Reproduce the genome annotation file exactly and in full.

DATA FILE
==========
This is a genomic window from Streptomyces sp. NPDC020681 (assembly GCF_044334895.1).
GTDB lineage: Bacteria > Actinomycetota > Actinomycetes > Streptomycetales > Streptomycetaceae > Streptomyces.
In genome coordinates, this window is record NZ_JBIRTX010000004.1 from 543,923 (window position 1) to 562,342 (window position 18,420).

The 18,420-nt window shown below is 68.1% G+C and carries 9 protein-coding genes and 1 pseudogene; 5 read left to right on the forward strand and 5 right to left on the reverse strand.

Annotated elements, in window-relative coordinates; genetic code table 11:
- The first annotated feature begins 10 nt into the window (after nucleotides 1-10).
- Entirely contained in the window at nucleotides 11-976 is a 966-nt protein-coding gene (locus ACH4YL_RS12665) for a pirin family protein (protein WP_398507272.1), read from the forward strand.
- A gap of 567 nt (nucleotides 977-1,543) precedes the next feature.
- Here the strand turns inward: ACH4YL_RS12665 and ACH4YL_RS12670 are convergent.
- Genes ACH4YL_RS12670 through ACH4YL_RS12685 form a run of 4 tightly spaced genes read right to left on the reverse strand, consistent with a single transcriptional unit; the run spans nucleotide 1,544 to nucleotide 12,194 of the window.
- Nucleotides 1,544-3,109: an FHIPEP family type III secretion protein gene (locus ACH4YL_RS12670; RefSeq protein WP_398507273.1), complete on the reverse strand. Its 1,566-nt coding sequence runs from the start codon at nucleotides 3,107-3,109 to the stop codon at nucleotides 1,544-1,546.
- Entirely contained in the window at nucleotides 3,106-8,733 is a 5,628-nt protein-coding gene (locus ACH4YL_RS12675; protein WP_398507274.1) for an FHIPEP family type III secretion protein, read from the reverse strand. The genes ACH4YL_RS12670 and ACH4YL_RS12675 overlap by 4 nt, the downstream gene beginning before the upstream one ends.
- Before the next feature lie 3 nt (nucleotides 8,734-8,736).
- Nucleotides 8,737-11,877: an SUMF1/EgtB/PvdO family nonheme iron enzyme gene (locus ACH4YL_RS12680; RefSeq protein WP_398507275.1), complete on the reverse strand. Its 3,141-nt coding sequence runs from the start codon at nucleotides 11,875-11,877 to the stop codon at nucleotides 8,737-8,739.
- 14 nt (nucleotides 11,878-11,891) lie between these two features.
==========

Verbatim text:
This is a genomic window from Streptomyces sp. NPDC020681 (assembly GCF_044334895.1).
GTDB lineage: Bacteria > Actinomycetota > Actinomycetes > Streptomycetales > Streptomycetaceae > Streptomyces.
In genome coordinates, this window is record NZ_JBIRTX010000004.1 from 543,923 (window position 1) to 562,342 (window position 18,420).

The 18,420-nt window shown below is 68.1% G+C and carries 9 protein-coding genes and 1 pseudogene; 5 read left to right on the forward strand and 5 right to left on the reverse strand.

Annotated elements, in window-relative coordinates; genetic code table 11:
- The first annotated feature begins 10 nt into the window (after nucleotides 1-10).
- Entirely contained in the window at nucleotides 11-976 is a 966-nt protein-coding gene (locus ACH4YL_RS12665) for a pirin family protein (protein WP_398507272.1), read from the forward strand.
- A gap of 567 nt (nucleotides 977-1,543) precedes the next feature.
- Here the strand turns inward: ACH4YL_RS12665 and ACH4YL_RS12670 are convergent.
- Genes ACH4YL_RS12670 through ACH4YL_RS12685 form a run of 4 tightly spaced genes read right to left on the reverse strand, consistent with a single transcriptional unit; the run spans nucleotide 1,544 to nucleotide 12,194 of the window.
- Nucleotides 1,544-3,109: an FHIPEP family type III secretion protein gene (locus ACH4YL_RS12670; RefSeq protein WP_398507273.1), complete on the reverse strand. Its 1,566-nt coding sequence runs from the start codon at nucleotides 3,107-3,109 to the stop codon at nucleotides 1,544-1,546.
- Entirely contained in the window at nucleotides 3,106-8,733 is a 5,628-nt protein-coding gene (locus ACH4YL_RS12675; protein WP_398507274.1) for an FHIPEP family type III secretion protein, read from the reverse strand. The genes ACH4YL_RS12670 and ACH4YL_RS12675 overlap by 4 nt, the downstream gene beginning before the upstream one ends.
- Before the next feature lie 3 nt (nucleotides 8,734-8,736).
- Nucleotides 8,737-11,877: an SUMF1/EgtB/PvdO family nonheme iron enzyme gene (locus ACH4YL_RS12680; RefSeq protein WP_398507275.1), complete on the reverse strand. Its 3,141-nt coding sequence runs from the start codon at nucleotides 11,875-11,877 to the stop codon at nucleotides 8,737-8,739.
- 14 nt (nucleotides 11,878-11,891) lie between these two features.